Organizers, athletes laud Filipino crowd & world-class internet speed at Galaxy Battles Competition
Pre-event debacles, such as the withdrawal of the game’s major developer and the exit of some invited teams, certainly did not hinder event organizers FallOut Gaming from pulling off a successful run of this year’s Galaxy Battles II: Emerging Worlds Dota 2 Tournament at The Philippine Arena last January 19 to 21, 2018.
Prior to the tournament proper, Valve Corporation, the parent company and Dota 2 developer, withdrew its support from the much-anticipated E-gaming event due to stipulations imposed by the Games and Amusements Board of the Philippines, which required visiting athletes to undergo medical exams, including ECG and drug tests. This resulted in a number of invited teams eventually dropping out of the competition. Valve also rescinded the tournament’s Major designation, which effectively removed the Pro Circuit qualifying points for the tournament.
Despite these setbacks, FallOut Gaming powered through to host eight teams who vied for the championship during the much-anticipated tournament, which was attended by several thousand fans throughout the three-day event and even streamed live on Youtube and Twitter.
Event Host Eri Neeman garnered raves from the crowd for entertaining the fans throughout the tournament – “from building hype for the players to his sincere interaction with every audience member he met,” as shared by Snowtechstuff.com EIC Bryan Snow. Ren Vitug of Mineski.net also observed that the Filipino fans were in full swing as attendance increased by the day; eventually drawing about 20,000 on the tournament’s final day.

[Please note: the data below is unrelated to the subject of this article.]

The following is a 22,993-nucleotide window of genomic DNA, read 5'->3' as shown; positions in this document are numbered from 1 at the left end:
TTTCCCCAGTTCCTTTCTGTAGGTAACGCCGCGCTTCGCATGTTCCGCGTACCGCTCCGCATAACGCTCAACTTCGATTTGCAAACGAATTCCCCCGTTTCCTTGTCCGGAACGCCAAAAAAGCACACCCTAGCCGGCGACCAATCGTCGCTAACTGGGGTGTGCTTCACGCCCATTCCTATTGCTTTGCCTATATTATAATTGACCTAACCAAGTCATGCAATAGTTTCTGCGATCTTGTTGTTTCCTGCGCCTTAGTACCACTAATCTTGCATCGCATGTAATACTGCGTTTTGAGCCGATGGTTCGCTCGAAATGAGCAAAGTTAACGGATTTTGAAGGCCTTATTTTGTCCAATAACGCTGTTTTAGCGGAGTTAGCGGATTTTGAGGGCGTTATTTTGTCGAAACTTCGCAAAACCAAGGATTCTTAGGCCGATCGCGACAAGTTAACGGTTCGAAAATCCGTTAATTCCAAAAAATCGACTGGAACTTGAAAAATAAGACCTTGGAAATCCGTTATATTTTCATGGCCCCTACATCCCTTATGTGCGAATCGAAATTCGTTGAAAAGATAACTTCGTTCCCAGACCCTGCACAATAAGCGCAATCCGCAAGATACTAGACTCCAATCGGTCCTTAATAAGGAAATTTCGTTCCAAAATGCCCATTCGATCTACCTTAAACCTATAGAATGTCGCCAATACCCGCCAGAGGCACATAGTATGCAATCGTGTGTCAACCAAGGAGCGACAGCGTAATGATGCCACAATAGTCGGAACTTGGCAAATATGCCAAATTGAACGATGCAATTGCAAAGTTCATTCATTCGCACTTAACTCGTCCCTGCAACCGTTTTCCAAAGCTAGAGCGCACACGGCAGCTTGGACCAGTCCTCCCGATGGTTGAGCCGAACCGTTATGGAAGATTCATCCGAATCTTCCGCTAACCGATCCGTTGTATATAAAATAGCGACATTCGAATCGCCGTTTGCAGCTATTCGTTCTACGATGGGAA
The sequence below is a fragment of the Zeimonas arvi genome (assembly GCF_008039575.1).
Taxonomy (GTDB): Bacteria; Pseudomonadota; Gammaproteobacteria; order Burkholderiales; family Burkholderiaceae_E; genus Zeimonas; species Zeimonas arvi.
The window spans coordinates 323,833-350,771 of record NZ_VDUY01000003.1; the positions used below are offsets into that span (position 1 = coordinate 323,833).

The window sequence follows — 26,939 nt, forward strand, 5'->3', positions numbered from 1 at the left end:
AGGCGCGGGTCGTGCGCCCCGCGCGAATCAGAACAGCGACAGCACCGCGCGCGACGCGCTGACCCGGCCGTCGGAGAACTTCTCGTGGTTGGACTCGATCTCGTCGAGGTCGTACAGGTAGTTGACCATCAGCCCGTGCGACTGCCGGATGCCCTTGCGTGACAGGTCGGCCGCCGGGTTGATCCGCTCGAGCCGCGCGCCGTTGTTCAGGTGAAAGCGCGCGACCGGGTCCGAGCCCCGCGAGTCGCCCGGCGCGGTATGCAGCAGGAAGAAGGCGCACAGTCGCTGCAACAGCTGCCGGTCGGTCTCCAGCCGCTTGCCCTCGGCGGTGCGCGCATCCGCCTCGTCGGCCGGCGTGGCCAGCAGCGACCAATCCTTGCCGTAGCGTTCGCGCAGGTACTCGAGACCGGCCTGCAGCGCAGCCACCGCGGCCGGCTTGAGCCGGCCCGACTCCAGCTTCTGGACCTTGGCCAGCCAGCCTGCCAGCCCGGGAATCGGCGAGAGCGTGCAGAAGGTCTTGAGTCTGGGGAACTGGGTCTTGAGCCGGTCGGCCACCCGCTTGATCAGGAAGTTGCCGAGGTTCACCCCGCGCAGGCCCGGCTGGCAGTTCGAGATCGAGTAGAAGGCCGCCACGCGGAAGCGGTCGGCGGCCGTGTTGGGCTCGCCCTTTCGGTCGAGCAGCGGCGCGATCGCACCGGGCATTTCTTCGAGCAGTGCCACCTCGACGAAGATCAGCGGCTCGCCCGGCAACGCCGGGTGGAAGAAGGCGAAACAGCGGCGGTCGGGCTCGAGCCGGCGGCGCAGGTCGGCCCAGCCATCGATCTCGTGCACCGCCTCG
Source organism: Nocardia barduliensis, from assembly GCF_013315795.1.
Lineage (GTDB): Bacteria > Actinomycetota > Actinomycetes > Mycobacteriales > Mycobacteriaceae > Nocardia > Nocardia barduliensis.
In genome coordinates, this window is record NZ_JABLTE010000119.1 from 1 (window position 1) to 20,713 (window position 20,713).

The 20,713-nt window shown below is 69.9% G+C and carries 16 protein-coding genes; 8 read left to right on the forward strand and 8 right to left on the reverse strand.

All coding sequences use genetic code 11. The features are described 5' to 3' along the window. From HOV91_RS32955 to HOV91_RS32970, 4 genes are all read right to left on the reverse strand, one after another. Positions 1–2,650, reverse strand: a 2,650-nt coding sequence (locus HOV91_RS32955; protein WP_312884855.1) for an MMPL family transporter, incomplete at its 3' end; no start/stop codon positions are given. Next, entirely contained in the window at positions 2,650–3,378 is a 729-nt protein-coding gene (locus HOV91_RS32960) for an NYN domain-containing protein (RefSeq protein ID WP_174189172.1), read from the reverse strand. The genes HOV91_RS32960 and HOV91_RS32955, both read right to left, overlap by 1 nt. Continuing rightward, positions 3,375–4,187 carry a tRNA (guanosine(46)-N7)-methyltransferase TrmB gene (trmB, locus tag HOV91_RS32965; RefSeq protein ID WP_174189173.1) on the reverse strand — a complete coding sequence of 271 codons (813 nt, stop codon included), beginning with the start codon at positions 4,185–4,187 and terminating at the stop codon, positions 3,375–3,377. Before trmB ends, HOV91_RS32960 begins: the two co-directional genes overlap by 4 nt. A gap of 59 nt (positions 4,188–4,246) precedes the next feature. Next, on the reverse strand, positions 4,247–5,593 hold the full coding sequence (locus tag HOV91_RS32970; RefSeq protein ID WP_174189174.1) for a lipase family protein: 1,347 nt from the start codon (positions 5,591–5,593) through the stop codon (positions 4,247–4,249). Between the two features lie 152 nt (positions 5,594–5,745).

Aside from the tournament’s athletes, the event organizers also lauded the Internet connectivity throughout the event, which was provided by local telco PT&T. Adrian Gaffor, FallOut Gaming’s Managing Director, described it as “the smoothest we’ve ever had in an e-sports event” while Kit Yap, FallOut Gaming’s Campaign Executive, commended the stable Internet speed and how it was crucial to the success of the Dota Tournament. The Internet performance was further commended by Philip Aram, the COO and Manager of the fan favorite team, Evil Geniuses, who tweeted:
As the event’s official Broadband sponsor, PT&T provided a full-scale 4 GBPS (Gigabytes per second) network that supported both the actual tournament, as well as the player facilities where the participants continued their training preparations prior to the event. Successfully delivering a truly world-class network experience for a global event and sizeable audience like this could not have come at a more opportune time for PT&T, who incidentally announced their plans to bid for DICT’s (Department of Information and Communications Technology) 3rd Telco player slot a few weeks before the tournament.
On the virtual battlefield, it was China’s VGJ.Thunder who bested the competition and took home $200,000 of the tournament’s prize pool of $500,000, after defeating their North American rivals, Evil Geniuses in a sweeping 3-0 win during a best-of-5 series grand finals match on the event’s penultimate day.
Other teams who also participated included wild card draw PG.Barracx, South American contenders Infamous and Pain Gaming, and Russia’s Team Spirit. The Philippines’ own TNC Pro Team bowed out of the competition after being eliminated by its longtime rival, EU-based OG. The homegrown team finished the tournament with $35,000 in prize money. ADVT
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